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Down - II: Bustle In Your Hedgerow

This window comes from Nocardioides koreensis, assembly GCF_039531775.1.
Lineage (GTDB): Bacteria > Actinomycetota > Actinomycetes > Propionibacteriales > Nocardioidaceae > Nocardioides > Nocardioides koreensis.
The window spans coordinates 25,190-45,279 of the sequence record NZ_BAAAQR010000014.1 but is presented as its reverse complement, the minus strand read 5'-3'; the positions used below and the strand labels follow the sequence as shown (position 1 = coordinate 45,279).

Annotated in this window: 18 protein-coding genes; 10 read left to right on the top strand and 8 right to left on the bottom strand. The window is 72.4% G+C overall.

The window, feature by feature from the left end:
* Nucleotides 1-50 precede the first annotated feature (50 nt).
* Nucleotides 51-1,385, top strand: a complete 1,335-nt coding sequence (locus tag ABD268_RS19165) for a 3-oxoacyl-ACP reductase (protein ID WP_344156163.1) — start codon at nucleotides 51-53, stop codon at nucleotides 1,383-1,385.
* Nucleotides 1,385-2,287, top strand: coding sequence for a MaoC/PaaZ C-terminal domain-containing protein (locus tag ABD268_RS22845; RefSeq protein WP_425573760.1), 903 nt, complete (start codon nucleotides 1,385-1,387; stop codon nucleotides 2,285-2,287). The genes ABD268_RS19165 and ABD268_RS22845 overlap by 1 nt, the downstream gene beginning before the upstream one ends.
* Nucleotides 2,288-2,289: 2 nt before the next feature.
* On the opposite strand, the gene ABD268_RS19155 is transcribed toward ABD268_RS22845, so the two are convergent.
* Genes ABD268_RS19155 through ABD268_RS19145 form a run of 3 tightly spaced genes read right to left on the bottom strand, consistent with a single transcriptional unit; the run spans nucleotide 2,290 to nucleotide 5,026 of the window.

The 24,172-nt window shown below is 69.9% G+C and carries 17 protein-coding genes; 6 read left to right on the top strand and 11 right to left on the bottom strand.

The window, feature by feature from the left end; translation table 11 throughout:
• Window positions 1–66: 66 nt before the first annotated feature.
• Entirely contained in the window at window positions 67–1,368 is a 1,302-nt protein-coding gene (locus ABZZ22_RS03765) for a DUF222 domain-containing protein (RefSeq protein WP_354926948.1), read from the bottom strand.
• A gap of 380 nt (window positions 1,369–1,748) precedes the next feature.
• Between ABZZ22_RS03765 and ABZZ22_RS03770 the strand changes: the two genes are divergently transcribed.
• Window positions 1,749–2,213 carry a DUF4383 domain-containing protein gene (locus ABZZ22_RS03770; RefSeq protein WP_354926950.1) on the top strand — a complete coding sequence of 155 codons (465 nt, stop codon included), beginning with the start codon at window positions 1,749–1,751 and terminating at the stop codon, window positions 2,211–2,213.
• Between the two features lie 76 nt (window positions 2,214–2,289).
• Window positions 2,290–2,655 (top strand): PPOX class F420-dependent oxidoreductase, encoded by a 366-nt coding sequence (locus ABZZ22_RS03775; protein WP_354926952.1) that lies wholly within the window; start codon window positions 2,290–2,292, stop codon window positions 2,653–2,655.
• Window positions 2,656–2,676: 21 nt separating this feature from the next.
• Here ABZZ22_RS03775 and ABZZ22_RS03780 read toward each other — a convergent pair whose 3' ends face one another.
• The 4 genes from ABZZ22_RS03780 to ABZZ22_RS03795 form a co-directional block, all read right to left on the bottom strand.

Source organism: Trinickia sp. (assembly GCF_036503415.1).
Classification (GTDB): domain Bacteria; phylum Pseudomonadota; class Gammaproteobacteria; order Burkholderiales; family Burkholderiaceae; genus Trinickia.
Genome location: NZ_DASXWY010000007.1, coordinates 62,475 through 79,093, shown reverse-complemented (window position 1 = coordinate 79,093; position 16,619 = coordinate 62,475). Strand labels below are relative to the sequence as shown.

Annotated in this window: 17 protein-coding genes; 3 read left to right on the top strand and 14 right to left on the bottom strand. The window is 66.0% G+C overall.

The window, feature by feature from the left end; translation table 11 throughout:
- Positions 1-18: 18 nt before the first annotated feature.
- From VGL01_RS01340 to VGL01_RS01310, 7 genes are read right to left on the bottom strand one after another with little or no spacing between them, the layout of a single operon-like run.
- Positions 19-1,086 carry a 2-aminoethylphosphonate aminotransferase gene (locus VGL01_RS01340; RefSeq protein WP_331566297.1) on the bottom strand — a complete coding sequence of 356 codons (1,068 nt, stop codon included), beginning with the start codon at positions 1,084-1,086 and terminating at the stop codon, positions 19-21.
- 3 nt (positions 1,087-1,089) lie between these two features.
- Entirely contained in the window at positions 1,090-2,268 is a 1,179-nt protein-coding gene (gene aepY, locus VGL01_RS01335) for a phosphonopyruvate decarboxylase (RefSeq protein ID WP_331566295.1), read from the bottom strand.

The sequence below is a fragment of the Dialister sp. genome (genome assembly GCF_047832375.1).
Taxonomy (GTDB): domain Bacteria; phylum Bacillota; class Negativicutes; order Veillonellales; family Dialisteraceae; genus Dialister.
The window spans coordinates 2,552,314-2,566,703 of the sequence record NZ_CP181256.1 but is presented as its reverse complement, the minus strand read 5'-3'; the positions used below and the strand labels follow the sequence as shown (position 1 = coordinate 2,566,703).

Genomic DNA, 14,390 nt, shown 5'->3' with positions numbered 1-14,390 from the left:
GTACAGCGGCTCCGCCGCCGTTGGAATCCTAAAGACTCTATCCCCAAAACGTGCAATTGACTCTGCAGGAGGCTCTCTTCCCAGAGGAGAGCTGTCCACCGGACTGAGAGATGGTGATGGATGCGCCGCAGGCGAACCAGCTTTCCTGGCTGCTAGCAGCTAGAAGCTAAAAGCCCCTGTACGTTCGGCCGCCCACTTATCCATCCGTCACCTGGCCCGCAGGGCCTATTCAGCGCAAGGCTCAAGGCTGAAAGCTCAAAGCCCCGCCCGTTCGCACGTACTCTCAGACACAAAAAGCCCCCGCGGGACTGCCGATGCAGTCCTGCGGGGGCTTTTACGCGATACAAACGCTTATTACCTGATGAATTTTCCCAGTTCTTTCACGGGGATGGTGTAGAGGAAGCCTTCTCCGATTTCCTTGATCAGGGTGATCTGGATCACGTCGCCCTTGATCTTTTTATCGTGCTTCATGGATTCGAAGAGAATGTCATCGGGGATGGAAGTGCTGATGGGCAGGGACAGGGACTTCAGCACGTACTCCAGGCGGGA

My lingering will o' the wisp of the first Down is the lasting impression that it was steely, hard and hi-fidelity. Down II seems to fur-line that surface with a mortal, underground, organic vibe, no doubt due to its homemade construction, which took place out in a barn, in the swamps, on vintage gear. Rex doesn't agree that this was a sludgier album, but man, what I hear is top flight stoner rock that reveals more with each listen, aside from the parts that are metal saviour immediate. These phat, warm connecting pieces include the last third of opener Lysergik Funeral Procession, which after a minute each of two tones of Sabbath, breaks into a freight train of military rolls and metal heroism. The same thing paints the chorus of Man That Follows Hell, Pepper and Kirk finding the spirit of Joe Perry to line their COC-meets-Crowbar-and-Pantera (obvious, but accurate) suitcase of riffs. And then there's Beautifully Depressed which is pretty darn rock 'n' roll, with a little bit of Hendrix thrown in, Phil exercising one of a half dozen vocal styles shown on the record, one of his most versatile sets of sounds to date. Dog Tired comes late in the record, but it is probably the sweetest, darkest, woodiest riff, underscoring the fact that with Ozzy singing, this would be one of the best Black Sabbath albums ever made. My chief disappointment is with the handful of mellow tracks, which all seem to be tossed-off, barely arranged, barely written. I dunno, I'm finding myself playing this thing a lot, but, aside from these barely audible interludes, the whole thing is one loud block of high quality sludge songs, very little vaulting into my heart, yet all of it cracking a downwound, couch-slouched Pantera, uniquely Nola-metal stoner rock smile on my face, Down creating do-it-yourself-er beer drinker's material for the handyman with a well-stocked, well-traveled toolbelt.
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